By Gerry Mulvaney, European Sales Manager, Landa Digital Printing
There are lots of things that divide North America and Europe – and I am not just talking about the Atlantic Ocean. We in Europe talk about football and the Yanks call it soccer, we are generally dealing in centimetres while across the pond they are still using feet and inches and don’t get me started on the pronunciation of aluminium.
In the printing industry we are also divided over paper sizes, with Europe using the international ISO standard while the USA still paddles its own canoe with letter, legal and ledger sizes. This got me wondering why we had such diversity and when I started to look some interesting facts came up.
Global Print Technologies. Continental Paper-Size Standards.
Bologna in Italy is famed for its spaghetti sauce, but it is also curiously the place where the standardisation of paper sizes was first reported. Historians believe that Bologna was one of the first cities in Europe to manufacture paper and the city fathers ruled that any municipal documents were to be recorded only on parchment, to ensure their longevity.
In 1398 a stone tablet appeared in Bologna which dictated the sizes of the paper to be manufactured. There were four sizes; Recute, Mecane, Realle and Imperialle. This stone tablet, now housed in Bologna’s main museum, is the first recorded example of paper sizes being laid down in stone!
So how did we get to an international standard? Well like a lot of standards in Europe, we have got the Germans to thank. The German Institute for Standardisation or DIN to use their acronym, created the paper sizes in 1922, building on work done by the German scientist Georg Lichtenberg, who suggested using a square root of 2 as the basic formula.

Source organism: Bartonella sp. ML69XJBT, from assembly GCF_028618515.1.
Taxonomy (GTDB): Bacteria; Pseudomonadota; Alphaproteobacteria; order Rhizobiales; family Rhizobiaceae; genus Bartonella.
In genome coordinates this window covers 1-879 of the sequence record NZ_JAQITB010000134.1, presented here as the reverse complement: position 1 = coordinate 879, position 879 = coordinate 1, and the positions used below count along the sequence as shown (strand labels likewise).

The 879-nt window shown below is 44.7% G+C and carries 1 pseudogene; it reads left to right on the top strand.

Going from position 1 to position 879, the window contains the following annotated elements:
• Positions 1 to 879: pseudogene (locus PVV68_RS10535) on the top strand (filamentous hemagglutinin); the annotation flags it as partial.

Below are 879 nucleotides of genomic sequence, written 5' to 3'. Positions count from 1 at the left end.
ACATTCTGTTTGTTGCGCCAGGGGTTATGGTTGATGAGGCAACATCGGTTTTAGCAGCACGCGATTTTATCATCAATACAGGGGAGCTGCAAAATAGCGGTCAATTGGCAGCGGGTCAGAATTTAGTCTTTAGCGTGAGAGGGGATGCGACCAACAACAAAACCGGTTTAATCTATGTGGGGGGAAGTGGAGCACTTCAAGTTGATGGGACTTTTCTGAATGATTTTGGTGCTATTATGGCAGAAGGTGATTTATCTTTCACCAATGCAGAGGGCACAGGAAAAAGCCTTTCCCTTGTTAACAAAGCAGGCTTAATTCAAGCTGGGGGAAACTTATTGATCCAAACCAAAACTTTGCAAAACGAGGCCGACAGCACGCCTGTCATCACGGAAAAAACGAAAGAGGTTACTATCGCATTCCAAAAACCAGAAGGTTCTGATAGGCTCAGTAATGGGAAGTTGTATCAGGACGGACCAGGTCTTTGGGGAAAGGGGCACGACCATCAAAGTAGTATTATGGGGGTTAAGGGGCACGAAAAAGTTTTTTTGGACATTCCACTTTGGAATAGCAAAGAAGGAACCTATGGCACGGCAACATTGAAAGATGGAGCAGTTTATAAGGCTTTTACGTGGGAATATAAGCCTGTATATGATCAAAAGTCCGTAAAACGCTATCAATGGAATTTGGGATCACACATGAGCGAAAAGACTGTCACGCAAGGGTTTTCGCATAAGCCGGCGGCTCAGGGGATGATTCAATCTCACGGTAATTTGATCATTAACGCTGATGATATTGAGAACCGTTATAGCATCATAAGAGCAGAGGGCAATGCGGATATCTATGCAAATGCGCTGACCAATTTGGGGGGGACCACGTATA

Stay with me because this is not too difficult. Using this formula, each size is calculated by halving the length of the longest side of the sheet to get the next size down. With the A0 size as the base measure creating a square metre, each subsequent size, A1, A2, A3, A4, etc. is exactly half the area of the previous size. Simple really.
A-Size Illustration with Letter and Legal*
So if the Germans can come up with a perfectly good system that is adopted by virtually every country in the world, how come the USA needs something different? Well the standard US letter size, according to some, comes from the span of the paper-maker’s arm, when the process was a manual one. American Quarto as it’s also known (complicating matters) is apparently one quarter of this average span. The US equivalent of DIN, the American National Standards Institute of ANSI decided to work up rather than down, so the US sizes are based on the Quarto or letter size.
None of this of course is a problem for Nanography®. Benny’s presses are quite happy on either format but when the first beta presses are delivered later in 2014, I will raise a glass of something Italian to toast those long forgotten heroes in Bologna who got the whole standardisation process started.